At first glance Pariah may look like another first person shooter with some futuristic weapons and cool vehicles to wreak havoc in. However it’s when you realize you can make and share your own multiplayer maps over Xbox Live is where you’ll begin to take notice. The map editor feature means that this game may never get old. There will always be new areas to play and new ways to play them. With so many games steering towards online customization, Pariah’s map editor promises to be a feature that will possibly revolutionize Xbox Live games.

Forza Motorsport

Who said the best game on Xbox has to be a shooter? Forza Motorsport promises to deliver the sim racing goods with a ton of cars, circuits, and online modes to keep you racing for months. Comparisons to Gran Turismo 4 aside, Forza should be one of the greatest racers the Xbox will ever see and should sell very well; but a Halo killer it is not.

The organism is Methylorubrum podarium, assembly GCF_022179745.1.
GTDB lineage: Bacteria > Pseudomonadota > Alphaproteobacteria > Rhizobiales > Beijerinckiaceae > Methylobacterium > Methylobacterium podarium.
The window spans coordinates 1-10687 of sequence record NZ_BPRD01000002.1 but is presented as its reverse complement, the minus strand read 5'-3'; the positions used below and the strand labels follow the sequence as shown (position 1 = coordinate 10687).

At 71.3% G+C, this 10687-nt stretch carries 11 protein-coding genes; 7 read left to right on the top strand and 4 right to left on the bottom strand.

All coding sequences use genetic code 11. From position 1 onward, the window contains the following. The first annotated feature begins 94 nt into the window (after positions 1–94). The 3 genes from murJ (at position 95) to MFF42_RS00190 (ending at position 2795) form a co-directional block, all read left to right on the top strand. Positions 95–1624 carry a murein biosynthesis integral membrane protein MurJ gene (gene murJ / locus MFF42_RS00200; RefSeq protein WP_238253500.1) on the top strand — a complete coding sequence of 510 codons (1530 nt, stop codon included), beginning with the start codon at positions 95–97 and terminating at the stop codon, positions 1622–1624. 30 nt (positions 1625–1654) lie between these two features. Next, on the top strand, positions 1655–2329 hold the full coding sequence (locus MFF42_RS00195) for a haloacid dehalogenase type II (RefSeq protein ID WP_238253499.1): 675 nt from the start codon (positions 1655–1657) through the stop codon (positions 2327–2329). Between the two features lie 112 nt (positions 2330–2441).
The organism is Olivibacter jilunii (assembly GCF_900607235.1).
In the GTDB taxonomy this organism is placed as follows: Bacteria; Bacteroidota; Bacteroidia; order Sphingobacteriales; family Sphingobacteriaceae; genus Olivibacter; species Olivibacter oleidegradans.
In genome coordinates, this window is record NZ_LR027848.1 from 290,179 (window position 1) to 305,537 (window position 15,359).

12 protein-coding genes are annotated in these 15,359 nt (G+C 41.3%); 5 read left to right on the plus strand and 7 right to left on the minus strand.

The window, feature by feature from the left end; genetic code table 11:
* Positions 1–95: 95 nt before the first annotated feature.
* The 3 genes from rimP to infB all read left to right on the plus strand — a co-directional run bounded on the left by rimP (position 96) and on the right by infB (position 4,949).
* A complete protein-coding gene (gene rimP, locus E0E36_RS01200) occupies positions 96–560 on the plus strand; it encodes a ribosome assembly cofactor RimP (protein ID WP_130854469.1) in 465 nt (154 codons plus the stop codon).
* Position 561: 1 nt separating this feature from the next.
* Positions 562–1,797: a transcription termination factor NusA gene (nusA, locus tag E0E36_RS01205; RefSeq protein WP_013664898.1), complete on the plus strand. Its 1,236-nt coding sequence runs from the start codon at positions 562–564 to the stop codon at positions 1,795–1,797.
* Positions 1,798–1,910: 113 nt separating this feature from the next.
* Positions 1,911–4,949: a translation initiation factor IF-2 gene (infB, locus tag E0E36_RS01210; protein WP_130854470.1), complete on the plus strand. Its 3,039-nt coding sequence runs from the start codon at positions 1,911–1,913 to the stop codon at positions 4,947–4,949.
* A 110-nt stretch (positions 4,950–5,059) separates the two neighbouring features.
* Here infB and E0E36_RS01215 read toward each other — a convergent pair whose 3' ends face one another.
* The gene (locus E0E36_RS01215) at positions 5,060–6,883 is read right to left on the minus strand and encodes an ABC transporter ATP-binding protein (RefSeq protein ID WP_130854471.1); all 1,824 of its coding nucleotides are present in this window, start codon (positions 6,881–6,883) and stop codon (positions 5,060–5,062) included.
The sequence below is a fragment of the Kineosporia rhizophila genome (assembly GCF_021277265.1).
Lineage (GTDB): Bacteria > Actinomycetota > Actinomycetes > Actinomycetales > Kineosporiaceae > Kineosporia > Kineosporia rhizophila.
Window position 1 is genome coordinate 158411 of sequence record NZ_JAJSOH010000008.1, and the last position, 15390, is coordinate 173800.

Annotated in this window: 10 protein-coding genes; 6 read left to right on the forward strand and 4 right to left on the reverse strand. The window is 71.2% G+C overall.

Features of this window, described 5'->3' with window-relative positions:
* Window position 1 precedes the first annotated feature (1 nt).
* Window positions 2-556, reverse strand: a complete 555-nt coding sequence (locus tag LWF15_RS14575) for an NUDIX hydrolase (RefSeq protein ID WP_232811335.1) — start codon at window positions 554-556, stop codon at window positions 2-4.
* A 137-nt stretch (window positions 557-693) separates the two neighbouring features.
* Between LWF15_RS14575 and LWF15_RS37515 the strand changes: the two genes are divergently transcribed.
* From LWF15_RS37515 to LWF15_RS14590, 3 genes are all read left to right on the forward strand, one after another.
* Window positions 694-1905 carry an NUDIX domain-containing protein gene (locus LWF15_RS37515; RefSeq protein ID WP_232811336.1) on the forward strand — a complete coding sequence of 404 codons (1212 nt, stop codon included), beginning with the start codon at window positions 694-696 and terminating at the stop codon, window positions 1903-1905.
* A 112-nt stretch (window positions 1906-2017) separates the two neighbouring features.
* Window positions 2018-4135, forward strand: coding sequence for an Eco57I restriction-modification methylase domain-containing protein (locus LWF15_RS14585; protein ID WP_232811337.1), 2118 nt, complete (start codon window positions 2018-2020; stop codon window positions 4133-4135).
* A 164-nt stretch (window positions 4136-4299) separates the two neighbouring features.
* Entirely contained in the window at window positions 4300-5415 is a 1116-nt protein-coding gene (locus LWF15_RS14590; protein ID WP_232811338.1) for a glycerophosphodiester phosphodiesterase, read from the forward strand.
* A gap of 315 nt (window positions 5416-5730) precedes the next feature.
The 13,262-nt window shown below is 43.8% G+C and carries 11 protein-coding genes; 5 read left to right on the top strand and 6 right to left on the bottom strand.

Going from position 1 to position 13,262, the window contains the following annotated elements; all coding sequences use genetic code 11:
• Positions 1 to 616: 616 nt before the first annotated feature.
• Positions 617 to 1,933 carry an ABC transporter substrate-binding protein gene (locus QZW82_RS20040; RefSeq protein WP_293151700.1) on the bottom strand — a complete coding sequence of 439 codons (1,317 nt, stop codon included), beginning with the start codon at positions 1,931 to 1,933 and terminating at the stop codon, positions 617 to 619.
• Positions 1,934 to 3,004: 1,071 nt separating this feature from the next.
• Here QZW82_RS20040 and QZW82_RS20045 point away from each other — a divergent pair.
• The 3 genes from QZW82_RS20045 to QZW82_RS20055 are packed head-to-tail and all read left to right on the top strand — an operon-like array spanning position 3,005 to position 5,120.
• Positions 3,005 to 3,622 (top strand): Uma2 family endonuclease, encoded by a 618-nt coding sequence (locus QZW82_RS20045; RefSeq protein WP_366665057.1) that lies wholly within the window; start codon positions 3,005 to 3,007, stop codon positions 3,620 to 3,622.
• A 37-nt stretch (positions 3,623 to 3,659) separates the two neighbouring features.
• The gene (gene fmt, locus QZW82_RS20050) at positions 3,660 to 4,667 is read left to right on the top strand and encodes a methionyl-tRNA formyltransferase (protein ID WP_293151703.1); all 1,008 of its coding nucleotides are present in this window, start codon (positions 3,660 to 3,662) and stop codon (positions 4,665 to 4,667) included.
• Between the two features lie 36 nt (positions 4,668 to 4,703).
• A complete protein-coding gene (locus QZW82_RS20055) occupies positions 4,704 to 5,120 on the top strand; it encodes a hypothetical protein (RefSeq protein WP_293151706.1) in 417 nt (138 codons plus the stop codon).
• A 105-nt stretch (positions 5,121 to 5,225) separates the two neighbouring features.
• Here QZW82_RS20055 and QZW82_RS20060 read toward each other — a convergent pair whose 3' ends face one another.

As you can see, making a Halo killer looks darn near impossible. To do so a developer has to leave no stone unturned and no detail left out. Even after all that, there may be no way to topple the almighty Halo 2. That being said means that Halo 2 has received the ultimate in compliments. Anytime someone compares a game to Halo 2 they are basically placing Bungie’s masterpiece as the marker that all other Xbox games will be judged by.

Did we leave anything out? Any games you think should be considered a “Halo Killer”? Let us know by posting your thoughts below.